Greenacres, Howwood. The four sheet Greenacres Ice Rink was opened in October 1979. A two sheet annex was added soon thereafter.


Stirling. The Stirling Ice Rink, Williamfield. The rink, used for both curling and skating, opened on September 29, 1980, and closed in 2009.

Murrayfield Curling Rink. The first curling on the seven sheet rink, built alongside the Murrayfield Ice Arena, had been going on since September 8, 1980, before the official opening on October 4. Philip Dawson, Royal Club President, threw the first stone, with Marjorie Broatch, Ladies Branch President, holding the broom. A new floor has been laid this summer (2018).


Atholl Curling Rink, Pitlochry. The four sheet rink in Pitlochry was constructed in the old Festival Theatre, which had moved to new premises in the town in 1981. A group of local enthusiasts purchased the vacant building on December 29, 1981 and the rink opened for play in October 1982. The rink closed in the summer of 2008.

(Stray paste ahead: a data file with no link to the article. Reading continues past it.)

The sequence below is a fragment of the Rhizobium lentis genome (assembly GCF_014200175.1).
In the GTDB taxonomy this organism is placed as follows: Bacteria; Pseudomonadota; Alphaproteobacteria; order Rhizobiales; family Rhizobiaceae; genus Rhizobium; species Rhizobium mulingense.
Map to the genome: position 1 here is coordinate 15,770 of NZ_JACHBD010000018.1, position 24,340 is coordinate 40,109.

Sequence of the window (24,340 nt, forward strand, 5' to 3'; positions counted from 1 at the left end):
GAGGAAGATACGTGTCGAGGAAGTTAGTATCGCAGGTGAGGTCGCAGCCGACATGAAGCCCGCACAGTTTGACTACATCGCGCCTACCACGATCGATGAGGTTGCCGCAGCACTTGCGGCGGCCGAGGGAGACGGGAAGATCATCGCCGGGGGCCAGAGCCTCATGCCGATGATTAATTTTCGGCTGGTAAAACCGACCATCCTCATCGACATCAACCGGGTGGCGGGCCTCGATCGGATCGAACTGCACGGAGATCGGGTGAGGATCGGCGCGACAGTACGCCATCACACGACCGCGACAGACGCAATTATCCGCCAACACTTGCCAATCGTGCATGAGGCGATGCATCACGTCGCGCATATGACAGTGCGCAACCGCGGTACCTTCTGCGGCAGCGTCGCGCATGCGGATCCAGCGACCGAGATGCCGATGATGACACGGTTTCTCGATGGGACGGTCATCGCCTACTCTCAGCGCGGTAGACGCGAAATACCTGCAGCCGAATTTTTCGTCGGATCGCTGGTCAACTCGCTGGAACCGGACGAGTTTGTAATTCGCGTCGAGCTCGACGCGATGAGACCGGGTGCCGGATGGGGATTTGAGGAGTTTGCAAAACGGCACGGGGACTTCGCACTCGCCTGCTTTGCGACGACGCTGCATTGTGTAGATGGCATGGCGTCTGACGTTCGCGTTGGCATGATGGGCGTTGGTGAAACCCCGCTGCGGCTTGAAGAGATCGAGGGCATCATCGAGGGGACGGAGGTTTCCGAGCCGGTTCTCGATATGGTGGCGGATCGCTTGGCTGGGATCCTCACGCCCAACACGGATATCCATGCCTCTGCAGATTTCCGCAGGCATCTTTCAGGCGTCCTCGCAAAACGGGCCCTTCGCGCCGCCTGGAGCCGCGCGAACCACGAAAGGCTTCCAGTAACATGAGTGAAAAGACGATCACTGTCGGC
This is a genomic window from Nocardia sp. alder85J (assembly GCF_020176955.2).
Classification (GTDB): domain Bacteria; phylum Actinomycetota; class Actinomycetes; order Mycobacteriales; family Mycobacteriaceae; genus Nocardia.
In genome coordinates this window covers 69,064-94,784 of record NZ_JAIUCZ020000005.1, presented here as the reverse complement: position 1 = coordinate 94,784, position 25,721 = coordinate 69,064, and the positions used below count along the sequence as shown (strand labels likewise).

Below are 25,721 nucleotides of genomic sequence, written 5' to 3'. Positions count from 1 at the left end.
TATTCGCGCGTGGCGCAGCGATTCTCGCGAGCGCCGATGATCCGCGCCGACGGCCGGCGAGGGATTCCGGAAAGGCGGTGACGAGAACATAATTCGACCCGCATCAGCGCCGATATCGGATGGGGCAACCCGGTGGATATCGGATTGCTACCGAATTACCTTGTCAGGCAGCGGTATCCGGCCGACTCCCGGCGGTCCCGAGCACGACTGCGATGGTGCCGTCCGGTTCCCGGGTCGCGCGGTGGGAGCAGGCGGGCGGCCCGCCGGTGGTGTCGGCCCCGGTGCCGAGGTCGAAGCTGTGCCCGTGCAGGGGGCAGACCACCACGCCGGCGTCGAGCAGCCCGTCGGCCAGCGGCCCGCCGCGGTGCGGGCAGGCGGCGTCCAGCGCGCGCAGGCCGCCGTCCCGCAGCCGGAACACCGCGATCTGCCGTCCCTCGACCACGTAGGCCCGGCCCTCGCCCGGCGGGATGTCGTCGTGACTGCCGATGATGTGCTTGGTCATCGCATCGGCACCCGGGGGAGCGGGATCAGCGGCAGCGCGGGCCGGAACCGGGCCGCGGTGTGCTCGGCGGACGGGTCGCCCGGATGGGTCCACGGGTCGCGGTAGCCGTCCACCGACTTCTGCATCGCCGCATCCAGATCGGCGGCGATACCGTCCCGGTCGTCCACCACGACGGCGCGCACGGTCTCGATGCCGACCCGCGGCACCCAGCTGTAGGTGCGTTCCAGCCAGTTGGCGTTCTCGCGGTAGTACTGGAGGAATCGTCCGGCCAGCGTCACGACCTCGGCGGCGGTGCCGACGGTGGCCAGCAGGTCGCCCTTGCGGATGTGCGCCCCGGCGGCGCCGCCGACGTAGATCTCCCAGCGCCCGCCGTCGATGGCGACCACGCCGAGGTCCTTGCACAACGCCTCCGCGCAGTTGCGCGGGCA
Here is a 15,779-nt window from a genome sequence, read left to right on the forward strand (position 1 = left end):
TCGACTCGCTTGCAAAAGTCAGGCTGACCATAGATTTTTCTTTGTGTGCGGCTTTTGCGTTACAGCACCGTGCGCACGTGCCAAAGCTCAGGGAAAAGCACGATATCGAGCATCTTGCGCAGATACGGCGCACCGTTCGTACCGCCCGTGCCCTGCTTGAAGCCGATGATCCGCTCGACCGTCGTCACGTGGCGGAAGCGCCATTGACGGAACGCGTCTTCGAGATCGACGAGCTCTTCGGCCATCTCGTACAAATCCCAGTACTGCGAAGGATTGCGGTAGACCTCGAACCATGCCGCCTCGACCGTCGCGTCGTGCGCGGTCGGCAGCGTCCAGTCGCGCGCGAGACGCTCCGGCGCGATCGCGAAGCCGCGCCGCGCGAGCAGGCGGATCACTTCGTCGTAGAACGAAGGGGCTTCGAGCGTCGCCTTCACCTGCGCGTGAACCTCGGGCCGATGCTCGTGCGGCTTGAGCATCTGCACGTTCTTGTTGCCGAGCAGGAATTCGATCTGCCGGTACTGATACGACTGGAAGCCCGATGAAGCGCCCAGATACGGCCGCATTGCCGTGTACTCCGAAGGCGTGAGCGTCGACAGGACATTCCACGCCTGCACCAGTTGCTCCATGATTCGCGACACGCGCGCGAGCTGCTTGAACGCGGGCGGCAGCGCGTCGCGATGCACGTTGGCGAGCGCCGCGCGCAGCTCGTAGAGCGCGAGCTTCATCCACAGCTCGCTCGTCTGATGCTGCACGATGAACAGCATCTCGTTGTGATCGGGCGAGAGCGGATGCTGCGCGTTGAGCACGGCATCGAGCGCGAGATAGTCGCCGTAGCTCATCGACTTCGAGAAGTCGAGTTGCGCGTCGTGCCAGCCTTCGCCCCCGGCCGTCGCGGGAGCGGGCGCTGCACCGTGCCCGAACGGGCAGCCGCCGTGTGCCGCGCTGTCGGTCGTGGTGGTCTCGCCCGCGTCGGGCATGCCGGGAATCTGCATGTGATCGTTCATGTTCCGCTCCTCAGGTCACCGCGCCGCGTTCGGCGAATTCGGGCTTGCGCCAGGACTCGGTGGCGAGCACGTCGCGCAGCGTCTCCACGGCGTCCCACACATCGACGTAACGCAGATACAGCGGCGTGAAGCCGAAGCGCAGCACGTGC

Abeerdeen Curling Rink, Dyce. Her Majesty the Queen officially opened the Aberdeen Curling Rink on October 18, 1983. Dr Norman Cooper, Chairman of the Board, threw the opening stone. Fellow director Roy Gray held the broom, and the stone was swept by the Barton Henderson team, winners of the European Championship in 1980.


Forest Hills. Olympic gold medal athlete Sebastian Coe ran to the platform with a blazing torch which Scottish Tourist Board Chairman Alan Deveraux used to burn the ribbon to open the Barratt Forest Hills Trossachs Club, near Aberfoyle, on September 14, 1984. The complex included a four sheet curling rink. The last curling at Forest Hills was at the end of the 2005-2006 season.

Letham Grange. The four-sheet rink, partially built underground because of planning concerns, was officially opened in September 30, 1984 by Scottish rugby internationalist Jim Aitken. The rink was mothballed at the start of the 2004-05 season and has not re-opened.

Crystals Arena, Glenrothes. Included in the leisure complex at Glenrothes, opened on October 2, 1984, was an ice rink with six sheets of curling ice. The complex closed in 1993. When was the last curling played?